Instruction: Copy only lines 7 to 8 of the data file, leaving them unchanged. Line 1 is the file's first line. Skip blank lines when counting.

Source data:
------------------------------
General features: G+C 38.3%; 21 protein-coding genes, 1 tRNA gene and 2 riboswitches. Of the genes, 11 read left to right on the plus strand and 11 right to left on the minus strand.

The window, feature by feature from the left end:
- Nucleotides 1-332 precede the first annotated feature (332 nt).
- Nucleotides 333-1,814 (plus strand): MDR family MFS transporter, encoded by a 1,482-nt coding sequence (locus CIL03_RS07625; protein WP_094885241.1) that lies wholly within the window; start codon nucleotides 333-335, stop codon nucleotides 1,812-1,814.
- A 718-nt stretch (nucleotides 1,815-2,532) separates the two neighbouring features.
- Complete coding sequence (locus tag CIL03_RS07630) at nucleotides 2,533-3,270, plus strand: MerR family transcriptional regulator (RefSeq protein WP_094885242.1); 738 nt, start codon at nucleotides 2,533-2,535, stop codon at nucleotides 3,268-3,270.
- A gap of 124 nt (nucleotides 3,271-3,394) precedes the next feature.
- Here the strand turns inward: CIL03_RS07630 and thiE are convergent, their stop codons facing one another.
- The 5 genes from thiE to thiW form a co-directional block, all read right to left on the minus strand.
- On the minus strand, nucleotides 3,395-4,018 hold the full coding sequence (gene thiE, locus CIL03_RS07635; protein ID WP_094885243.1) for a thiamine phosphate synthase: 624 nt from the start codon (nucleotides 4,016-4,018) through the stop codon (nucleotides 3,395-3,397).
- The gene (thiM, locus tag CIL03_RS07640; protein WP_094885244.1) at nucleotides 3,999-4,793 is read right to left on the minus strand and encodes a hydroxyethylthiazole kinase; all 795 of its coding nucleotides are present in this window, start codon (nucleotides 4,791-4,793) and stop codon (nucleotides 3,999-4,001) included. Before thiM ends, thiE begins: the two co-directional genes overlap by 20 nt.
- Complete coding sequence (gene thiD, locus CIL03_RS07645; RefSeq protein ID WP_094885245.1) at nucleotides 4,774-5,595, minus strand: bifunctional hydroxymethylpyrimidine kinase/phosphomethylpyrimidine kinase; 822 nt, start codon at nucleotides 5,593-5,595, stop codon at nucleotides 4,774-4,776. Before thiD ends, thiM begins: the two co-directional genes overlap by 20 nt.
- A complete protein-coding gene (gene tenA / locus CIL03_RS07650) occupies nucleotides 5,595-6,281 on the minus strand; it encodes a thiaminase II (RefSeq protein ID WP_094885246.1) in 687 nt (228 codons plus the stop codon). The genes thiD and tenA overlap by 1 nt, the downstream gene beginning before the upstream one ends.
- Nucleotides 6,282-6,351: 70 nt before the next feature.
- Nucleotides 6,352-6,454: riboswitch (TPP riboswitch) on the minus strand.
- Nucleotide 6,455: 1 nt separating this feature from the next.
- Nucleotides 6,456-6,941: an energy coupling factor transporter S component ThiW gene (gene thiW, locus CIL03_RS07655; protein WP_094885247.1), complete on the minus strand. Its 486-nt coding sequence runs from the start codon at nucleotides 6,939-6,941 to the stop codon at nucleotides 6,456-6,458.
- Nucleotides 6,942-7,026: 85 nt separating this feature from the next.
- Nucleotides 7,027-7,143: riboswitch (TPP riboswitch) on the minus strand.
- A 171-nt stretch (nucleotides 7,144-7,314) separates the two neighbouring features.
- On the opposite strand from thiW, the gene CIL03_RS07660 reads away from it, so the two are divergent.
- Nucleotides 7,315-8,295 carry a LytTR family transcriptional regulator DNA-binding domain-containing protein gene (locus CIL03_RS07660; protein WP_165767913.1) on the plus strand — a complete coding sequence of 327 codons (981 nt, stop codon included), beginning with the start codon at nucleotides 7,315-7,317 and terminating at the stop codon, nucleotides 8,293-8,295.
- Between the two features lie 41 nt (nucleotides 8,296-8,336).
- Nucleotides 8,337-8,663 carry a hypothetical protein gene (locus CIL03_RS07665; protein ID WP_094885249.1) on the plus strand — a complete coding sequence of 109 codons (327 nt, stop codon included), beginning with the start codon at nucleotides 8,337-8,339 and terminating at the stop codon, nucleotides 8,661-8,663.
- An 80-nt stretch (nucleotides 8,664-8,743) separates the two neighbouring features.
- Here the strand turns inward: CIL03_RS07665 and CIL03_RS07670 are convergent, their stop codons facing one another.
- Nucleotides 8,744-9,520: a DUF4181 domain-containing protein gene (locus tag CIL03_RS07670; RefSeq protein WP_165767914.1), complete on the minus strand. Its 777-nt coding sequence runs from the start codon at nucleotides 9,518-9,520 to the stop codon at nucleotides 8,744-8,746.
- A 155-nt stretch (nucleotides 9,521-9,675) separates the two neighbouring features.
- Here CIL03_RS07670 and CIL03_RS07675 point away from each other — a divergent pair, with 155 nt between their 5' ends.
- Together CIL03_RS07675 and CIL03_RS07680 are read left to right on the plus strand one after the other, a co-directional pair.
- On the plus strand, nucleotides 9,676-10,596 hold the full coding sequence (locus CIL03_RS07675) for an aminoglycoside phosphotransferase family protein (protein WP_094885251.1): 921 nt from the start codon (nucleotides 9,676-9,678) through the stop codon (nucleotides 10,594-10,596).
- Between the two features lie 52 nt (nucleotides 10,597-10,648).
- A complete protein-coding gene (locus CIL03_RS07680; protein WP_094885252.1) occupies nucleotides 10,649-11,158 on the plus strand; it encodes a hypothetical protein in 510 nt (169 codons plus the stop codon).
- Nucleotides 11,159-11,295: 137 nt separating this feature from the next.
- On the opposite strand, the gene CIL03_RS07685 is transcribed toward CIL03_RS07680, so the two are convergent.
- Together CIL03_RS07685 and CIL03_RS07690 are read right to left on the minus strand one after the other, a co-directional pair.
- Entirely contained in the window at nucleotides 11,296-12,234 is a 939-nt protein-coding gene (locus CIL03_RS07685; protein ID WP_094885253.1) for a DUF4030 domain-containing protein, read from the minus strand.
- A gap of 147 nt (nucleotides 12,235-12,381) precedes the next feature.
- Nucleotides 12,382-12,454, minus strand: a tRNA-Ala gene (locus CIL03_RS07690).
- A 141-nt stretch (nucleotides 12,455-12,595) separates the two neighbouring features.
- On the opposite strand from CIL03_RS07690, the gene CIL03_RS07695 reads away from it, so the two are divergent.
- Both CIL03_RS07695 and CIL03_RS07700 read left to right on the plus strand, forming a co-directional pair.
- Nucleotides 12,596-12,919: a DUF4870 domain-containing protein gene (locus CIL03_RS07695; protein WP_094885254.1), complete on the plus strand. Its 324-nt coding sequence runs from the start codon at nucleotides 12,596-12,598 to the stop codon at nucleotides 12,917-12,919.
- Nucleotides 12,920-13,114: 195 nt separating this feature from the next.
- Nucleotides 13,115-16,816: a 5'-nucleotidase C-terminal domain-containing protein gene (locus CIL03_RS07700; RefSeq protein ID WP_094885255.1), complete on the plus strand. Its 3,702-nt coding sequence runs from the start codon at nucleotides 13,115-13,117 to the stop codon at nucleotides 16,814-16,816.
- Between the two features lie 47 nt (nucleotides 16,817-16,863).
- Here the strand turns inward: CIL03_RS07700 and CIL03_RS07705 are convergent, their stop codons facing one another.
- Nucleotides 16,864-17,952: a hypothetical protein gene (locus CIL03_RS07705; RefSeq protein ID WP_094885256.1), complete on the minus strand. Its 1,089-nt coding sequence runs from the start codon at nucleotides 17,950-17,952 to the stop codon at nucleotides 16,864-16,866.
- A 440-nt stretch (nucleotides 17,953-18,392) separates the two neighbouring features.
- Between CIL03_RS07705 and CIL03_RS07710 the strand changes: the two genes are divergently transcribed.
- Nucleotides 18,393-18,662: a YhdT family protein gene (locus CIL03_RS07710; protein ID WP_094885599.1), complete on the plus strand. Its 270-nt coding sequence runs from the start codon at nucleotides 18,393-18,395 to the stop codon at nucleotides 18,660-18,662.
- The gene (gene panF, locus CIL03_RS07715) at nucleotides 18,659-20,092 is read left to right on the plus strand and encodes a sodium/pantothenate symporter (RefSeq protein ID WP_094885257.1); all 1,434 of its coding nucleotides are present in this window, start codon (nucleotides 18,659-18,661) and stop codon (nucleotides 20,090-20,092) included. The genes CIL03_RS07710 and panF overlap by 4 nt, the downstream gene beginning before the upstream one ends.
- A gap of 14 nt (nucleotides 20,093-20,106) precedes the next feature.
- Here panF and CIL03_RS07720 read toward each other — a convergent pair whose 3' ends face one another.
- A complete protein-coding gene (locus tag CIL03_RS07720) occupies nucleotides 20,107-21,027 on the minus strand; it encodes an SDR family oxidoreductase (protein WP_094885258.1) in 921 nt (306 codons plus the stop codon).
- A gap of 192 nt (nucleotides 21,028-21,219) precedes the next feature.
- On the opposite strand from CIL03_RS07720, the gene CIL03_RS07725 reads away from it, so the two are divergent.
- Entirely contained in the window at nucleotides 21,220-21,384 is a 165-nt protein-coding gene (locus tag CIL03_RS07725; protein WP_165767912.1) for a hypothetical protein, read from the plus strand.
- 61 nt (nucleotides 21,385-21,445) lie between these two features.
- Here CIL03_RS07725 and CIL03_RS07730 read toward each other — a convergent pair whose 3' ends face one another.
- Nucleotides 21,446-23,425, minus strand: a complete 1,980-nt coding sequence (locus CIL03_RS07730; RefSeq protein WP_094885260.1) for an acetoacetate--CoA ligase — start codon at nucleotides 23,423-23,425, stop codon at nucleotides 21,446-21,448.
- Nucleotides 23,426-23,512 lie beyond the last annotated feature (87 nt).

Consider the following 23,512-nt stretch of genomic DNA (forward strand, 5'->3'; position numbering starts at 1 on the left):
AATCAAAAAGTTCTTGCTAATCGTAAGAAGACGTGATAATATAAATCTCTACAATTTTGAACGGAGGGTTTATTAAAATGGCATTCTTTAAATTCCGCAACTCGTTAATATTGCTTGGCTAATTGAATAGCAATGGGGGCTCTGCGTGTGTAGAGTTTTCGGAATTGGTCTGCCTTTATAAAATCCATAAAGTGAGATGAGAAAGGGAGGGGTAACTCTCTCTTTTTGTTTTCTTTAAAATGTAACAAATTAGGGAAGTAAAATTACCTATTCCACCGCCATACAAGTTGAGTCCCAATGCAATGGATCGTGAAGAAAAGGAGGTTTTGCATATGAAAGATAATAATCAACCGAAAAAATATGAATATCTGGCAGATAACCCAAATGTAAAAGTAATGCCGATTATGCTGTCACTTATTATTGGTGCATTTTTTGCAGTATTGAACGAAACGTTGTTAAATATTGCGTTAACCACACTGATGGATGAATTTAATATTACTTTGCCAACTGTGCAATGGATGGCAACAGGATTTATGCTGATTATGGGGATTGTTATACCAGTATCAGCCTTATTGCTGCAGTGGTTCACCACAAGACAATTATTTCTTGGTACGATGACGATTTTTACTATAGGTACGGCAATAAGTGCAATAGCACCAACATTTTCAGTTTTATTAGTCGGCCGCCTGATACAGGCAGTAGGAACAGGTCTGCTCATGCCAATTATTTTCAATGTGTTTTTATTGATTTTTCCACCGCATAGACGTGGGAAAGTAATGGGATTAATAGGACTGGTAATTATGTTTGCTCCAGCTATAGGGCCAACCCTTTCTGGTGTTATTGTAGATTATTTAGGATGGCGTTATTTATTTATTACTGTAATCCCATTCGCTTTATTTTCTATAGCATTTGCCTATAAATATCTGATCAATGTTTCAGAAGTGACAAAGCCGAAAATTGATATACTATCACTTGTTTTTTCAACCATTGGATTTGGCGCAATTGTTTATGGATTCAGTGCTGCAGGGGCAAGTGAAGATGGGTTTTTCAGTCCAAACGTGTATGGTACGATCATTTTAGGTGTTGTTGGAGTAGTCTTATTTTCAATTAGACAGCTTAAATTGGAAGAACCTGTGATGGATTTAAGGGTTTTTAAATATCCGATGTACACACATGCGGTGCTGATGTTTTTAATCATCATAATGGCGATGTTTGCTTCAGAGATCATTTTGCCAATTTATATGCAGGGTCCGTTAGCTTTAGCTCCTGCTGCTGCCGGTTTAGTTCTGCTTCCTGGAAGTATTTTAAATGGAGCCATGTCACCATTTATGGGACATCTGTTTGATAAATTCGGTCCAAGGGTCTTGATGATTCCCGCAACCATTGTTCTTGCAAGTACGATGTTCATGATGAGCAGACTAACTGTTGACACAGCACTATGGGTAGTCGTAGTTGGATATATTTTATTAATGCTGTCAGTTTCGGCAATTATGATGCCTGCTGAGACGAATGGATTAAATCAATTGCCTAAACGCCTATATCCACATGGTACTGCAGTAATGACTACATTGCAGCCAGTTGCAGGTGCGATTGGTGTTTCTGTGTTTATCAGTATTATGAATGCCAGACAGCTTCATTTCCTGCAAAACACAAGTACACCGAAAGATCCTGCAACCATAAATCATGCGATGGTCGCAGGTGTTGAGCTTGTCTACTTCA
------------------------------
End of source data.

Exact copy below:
- A gap of 124 nt (nucleotides 3,271-3,394) precedes the next feature.
- Here the strand turns inward: CIL03_RS07630 and thiE are convergent, their stop codons facing one another.